The Windrush was operated by the New Zealand Shipping Company on behalf of the Ministry of Transport and it was half empty when docked in Kingston, Jamaica in April 1945. The company had the brilliant idea of selling Jamaicans cheap tickets to England to pocket a little extra cash, all the while giving the English no prior warning. The politicians at the time were taken aback by the arrival of the ship and even had to make emergency provisions for them. Accounts of the passengers on the Windrush make no mention of ever being invited to work in England. Don’t believe me? Have a read of some personal accounts from the BBC website yourself. They, like most people who emigrate, did so for what they deemed a better lifestyle and as a calculation of economic self-interest.
The weaving of this myth deliberately portrays Londoners as ungrateful and cruel as well as falsifying and obfuscating key details of the event; fanning the flames of anti-white hatred. Unfortunately, when these distortions and fabrications enter public consciousness, the symbolistic power they are imbued with can prove difficult to dispel.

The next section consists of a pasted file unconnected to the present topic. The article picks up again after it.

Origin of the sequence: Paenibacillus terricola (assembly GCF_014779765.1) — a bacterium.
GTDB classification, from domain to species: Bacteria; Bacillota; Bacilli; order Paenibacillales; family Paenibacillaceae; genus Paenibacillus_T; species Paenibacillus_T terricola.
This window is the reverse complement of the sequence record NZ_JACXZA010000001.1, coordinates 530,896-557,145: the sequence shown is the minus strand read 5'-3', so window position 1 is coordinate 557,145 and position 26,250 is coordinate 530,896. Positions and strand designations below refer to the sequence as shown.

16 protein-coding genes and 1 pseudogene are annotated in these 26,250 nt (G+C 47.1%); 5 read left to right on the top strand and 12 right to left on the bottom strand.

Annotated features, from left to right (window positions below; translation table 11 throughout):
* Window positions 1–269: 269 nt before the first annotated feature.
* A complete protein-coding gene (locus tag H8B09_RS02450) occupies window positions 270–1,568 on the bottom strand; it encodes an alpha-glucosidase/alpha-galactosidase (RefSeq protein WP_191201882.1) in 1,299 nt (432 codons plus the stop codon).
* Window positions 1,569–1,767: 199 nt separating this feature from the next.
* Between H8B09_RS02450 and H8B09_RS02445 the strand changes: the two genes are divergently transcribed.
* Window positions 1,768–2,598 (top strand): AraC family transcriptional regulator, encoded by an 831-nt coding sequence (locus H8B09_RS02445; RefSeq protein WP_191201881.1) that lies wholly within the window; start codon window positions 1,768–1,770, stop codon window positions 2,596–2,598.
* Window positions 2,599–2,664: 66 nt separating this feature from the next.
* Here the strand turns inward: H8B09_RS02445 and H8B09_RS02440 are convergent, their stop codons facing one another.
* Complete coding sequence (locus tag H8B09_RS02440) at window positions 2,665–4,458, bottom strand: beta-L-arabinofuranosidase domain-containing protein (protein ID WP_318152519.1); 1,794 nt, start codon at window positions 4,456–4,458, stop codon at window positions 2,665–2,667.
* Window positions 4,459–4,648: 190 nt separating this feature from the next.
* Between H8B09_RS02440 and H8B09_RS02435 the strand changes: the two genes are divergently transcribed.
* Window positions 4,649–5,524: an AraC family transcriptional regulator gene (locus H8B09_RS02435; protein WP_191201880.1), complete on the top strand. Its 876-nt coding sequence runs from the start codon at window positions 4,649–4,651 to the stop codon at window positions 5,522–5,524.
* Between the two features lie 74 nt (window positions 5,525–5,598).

The module goes on to demonise Mr Enoch Powell, possibly the most erudite politician of the 20th century. Powell lived an amazing life and achieved many outstanding feats. Powell was the youngest brigadier in the British army, became a professor of Greek at the age of 25, and spoke nine languages to name just a few of his achievements. However, the most notable characteristic about Powell didn’t end up being his encyclopaedic knowledge but his intellectual fearlessness.